From: John K Clark (firstname.lastname@example.org)
Date: Tue Mar 11 2008 - 09:39:27 MDT
On Tue, 11 Mar 2008 21:14:49 +1100, "Stathis Papaioannou"
> I don't see how you arrive at the 50% figure. Imagine
> that there are 101 identical copies of you carrying
> an apparently identical envelope. Inside one envelope
> is a note saying "torture" while inside the other
> 100 envelopes is a note saying "no torture". Each
> of the copies knows this information and has to
> guess what the note in his envelope says.
> Assuming getting it right is important, isn't it
> best to guess that it says "no torture"?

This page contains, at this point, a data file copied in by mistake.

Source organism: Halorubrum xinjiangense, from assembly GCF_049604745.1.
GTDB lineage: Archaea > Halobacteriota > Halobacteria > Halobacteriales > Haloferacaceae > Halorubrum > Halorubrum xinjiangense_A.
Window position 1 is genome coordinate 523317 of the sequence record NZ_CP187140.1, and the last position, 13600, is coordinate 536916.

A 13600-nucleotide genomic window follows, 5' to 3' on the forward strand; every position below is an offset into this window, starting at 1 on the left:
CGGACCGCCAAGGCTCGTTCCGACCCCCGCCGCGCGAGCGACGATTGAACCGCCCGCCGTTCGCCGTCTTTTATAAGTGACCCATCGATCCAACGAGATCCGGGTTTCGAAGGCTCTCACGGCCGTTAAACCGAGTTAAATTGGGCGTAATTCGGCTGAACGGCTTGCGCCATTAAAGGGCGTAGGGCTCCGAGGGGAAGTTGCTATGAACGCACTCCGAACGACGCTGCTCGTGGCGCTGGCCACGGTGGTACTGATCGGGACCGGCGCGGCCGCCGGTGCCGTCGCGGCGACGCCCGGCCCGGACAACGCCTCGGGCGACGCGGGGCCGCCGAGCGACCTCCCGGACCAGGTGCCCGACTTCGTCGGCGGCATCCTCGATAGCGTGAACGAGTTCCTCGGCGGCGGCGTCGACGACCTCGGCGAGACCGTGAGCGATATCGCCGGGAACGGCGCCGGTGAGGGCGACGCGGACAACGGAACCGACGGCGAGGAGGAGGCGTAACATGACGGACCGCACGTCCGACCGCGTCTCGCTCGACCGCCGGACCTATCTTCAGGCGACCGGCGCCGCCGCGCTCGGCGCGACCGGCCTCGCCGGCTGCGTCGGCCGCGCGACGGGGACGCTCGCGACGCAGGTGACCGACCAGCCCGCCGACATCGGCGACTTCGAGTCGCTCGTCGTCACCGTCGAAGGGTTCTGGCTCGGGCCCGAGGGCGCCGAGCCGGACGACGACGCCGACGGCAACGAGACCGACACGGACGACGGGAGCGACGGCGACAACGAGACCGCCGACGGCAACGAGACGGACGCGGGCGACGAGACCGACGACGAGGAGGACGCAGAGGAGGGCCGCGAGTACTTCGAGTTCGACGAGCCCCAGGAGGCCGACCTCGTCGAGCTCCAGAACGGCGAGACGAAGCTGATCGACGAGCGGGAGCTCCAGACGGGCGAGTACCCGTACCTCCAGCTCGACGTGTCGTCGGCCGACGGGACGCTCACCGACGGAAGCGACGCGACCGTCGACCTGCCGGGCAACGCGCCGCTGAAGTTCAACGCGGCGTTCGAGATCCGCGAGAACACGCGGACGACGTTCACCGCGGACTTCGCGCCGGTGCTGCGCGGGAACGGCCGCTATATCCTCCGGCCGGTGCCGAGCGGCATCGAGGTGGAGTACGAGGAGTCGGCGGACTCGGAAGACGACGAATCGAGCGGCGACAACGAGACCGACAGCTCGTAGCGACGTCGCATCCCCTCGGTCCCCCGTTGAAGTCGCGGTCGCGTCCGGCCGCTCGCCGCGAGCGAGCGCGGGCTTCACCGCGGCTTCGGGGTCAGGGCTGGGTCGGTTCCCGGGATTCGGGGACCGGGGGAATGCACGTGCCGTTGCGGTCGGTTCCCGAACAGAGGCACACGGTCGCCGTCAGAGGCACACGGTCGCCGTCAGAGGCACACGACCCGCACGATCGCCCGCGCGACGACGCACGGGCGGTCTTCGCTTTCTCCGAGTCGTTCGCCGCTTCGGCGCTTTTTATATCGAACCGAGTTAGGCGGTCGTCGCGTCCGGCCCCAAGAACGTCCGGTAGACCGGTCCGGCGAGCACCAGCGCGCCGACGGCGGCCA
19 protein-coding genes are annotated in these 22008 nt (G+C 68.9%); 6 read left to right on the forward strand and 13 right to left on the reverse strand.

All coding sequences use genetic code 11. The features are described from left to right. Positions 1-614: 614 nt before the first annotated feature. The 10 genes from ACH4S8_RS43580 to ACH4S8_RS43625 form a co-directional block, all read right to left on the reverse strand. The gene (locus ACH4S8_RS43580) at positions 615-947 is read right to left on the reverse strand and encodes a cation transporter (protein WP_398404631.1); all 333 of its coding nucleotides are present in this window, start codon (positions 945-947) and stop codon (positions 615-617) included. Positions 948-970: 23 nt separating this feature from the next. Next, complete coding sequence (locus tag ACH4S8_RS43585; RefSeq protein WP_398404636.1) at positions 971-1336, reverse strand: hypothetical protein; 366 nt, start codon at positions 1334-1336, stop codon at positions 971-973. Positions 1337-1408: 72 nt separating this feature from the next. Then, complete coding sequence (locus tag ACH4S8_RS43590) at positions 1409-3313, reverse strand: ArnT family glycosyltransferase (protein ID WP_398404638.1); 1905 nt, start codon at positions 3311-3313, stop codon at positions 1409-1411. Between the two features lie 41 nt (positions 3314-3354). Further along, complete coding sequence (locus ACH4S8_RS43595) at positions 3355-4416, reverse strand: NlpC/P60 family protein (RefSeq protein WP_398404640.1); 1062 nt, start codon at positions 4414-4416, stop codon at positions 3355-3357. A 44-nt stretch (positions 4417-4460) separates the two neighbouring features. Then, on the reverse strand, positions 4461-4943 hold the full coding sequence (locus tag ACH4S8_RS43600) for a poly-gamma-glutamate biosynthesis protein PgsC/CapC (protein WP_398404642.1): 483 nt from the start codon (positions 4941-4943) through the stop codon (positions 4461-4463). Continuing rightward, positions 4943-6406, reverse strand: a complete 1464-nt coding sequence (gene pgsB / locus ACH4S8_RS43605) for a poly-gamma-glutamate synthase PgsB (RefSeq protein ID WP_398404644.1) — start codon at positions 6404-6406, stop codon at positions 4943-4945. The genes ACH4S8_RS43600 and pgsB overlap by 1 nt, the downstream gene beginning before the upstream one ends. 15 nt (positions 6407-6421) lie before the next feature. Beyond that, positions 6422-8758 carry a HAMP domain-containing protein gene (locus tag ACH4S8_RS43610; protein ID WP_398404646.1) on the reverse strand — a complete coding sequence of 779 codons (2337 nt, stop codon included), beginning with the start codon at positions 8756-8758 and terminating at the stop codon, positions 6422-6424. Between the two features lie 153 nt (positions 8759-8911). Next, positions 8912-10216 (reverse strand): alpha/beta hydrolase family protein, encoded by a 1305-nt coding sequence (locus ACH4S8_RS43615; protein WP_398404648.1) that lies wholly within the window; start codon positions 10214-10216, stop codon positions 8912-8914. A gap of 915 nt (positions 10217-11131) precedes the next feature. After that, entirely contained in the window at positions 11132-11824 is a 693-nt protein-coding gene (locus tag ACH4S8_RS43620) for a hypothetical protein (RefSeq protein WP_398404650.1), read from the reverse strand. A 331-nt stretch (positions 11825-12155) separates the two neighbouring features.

No, there is still a 50% chance I will be tortured. There are a 101
identical copies of me running and they are all me, eventually the
copies open their envelopes and one of them sees something the other 100
do not, it says torture. He is still me but now he’s different from the
other 100, he has diverged. So now there are 2 of me, the tortured copy
and the other identical 100.
> If the absolute number of all copies of me
> in the multiverse increased a millionfold
> it would make no difference to me.
> But if the number of copies of me holding
> a winning lottery ticket increased a millionfold
> *relative* to all the other copies, that would
> make a difference.
No. If 6.02 *10^23 identical copies of you had a winning lottery ticket
and one did not then there is a 50% chance you have won.
John K Clark
-- John K Clark email@example.com -- http://www.fastmail.fm - Choose from over 50 domains or use your own
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